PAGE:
• Faction Creator: To encourage massive gameplay, the game includes a faction creator that allows players to create a civilization with its own look, ships, technologies and even options for how the AI will use them.
  • New Battle System: Players assign their ships specific roles to play in combat. You can now view fleet battles in a cinematic style to see your designs in action.
  • New Colony Manager: The location of a planetary improvement now matters. Adjacency bonuses and planetary resources make a major impact on what a planet is strong (or weak) at accomplishing.

System Requirements

    Minimum:
    • OS: 64-bit Windows 8.1 / 8 / 7
    • Processor: 1.8 GHz Intel Core 2 Duo / AMD K10 Dual-Core
    • Memory: 4 GB RAM
    • Graphics: 512 MB DirectX 10.1 Video Card (AMD Radeon HD5x00 Series / Nvidia GeForce 500 Series / Intel HD 4000 or later)
    • DirectX: Version 10
    • Network: Broadband Internet connection
    • Hard Drive: 12 GB available space
    • Sound Card: DirectX Compatible Sound Card
    Recommended:
    • Processor: 2.3 GHz Intel Core i5 Processor or Equivalent
    • Memory: 6 GB RAM
    • Graphics: 1 GB DirectX 10.1 Video Card
    • Hard Drive: 15 GB available space
Helpful customer reviews
209 of 229 people (91%) found this review helpful
1 person found this review funny
176.4 hrs on record
Posted: June 19
Stardock is not going to like this review. I had delayed my review, expecting to eventually write a positive one, but watching the latest dev stream I was discouraged. I know such streams are a double edged sword, and I appreciate that you do them. Unfortunately I now see what has been a long time coming: the game isn't ready.

After 176 hours, I have stopped playing. The game is not as fun as I'd hoped. It's not a matter of the game getting stale. It's not a matter of the game being fundamentally no good. The hours spent has mostly been beta testing, and unfortunately finding annoyances that have reached a level where I just don't want to play the game. Were a friend to ask me whether I would recommend they play this game, my answer would be no, and that is reflected in my "thumbs down" review. The game in it's current state is unfinished, and I'm about to prove it. This game needed six more months of beta development. Given that extra time, I think the game is going to be great, and I will recommend it. But I do not subscribe to the philosophy of recommending something that is not good now but promises to be good later. That is not fair to people trying to make a purchase decision.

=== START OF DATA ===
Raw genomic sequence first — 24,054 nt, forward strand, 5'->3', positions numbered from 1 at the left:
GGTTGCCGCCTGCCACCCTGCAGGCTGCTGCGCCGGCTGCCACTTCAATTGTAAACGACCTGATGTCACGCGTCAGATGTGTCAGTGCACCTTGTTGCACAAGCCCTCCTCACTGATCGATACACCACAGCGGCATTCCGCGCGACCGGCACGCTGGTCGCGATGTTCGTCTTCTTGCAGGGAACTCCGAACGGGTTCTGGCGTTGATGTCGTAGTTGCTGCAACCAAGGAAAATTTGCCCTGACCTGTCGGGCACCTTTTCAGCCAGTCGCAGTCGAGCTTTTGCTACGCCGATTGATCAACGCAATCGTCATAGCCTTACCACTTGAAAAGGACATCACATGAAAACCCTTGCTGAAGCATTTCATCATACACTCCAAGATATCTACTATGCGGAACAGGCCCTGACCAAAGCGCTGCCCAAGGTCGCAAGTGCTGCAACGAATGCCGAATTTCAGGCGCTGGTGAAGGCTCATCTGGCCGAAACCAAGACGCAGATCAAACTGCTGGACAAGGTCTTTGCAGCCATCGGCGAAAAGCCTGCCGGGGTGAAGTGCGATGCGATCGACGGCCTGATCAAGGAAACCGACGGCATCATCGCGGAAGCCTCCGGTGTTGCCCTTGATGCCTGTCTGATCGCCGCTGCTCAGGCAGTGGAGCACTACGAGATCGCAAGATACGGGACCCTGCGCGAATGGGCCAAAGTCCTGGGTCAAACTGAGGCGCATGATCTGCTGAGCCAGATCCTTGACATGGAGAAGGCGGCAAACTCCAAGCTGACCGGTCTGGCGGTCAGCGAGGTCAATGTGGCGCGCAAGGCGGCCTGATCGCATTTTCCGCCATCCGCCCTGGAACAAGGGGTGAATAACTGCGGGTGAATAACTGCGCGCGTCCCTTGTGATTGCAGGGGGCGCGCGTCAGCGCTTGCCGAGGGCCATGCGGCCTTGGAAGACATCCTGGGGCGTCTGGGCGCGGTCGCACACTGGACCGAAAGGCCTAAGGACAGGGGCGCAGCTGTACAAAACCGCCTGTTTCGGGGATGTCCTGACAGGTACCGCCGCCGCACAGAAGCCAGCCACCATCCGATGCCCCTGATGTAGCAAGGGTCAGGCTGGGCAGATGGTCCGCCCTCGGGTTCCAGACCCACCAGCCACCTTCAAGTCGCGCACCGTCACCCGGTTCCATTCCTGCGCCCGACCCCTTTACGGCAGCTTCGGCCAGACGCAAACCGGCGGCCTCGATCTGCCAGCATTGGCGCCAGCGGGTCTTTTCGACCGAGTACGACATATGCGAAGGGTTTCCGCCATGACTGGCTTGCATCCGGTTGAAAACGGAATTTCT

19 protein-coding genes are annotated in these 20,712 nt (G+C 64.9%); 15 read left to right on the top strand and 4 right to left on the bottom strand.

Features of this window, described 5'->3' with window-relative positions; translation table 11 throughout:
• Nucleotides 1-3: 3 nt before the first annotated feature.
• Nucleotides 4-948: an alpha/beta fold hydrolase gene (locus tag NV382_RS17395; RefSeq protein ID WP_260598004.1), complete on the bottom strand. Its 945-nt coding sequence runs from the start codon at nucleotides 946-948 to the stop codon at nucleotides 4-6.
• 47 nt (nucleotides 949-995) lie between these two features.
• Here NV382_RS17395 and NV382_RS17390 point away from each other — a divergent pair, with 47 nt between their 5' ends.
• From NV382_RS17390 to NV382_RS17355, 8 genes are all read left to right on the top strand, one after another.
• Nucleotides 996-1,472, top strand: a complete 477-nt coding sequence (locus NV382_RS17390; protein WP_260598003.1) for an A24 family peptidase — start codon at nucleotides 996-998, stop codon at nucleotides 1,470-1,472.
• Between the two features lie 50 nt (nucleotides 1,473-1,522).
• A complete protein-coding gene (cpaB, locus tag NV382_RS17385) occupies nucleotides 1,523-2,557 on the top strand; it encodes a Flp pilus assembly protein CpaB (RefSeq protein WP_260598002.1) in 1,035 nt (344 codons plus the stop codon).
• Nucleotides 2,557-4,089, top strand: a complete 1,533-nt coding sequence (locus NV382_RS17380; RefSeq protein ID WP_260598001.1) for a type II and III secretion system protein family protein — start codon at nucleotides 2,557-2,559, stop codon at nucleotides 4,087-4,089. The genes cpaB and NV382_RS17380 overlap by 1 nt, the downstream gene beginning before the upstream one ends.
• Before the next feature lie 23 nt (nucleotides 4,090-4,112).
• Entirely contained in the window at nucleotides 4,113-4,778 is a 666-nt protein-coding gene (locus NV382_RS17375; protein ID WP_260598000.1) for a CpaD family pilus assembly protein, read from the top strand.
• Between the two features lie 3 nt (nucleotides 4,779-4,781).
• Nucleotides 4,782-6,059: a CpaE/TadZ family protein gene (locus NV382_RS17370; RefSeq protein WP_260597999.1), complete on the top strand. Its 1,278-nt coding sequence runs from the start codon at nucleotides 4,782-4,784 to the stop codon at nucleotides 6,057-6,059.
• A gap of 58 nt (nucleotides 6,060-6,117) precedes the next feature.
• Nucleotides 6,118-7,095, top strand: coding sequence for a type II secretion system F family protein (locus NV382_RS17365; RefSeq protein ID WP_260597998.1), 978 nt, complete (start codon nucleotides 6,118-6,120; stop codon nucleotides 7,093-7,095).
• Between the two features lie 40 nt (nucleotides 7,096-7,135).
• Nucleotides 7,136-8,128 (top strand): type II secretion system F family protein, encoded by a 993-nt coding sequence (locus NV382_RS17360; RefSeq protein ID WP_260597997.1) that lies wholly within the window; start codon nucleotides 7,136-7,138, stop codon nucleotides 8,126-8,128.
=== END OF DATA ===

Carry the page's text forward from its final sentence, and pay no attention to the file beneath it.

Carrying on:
The game is fundamentally a good one. It is a big step up from GalCiv2 in many ways, while keeping to the formula that makes GC2 a fun game. Absolutely humungous hex maps, better graphics and battles, more complex battle mechanics, a focus on planetary specialization, more complex diplomacy and trade. All these things plus more make the game concept very exciting. That's not even mentioning the plans they have for DLC and expansions, which will make the gameplay even more rich. I've been playing and providing feedback since Beta 1, have watched all the dev streams live or same day. I've seen the game improve significantly, and I fully expect in six months this game will be absolutely awesome.

But as I said the game is not ready for a 1.0 release. Just watch the latest dev stream. Nearly all topics are either things that don't work as intended, or things they wanted to do before release but didn't have time to make it happen. During beta the running joke was "well this is game development" and "it's beta". They practically have to pinch themselves to stop saying that now. In order to justify my "thumbs down" review, below are specific things that should have been addressed prior to release. These are mainly things that the devs said they wanted to accomplish, but didn't, but also things that, cumulatively, I have found to be major hinderences to my personal enjoyment of the game.

1. With all of the planetary bonus features, the game practically screams at you to specialize your planets (manufacturing/research/wealth) with the planetary production wheel. Yet once you get past 10 planets, managing those specializations becomes prohibitively unwieldy. They promised governors, but they are still on the post-release roadmap. The state of the game at release is that they want you to specialize, but they make it too time consuming and repetitive.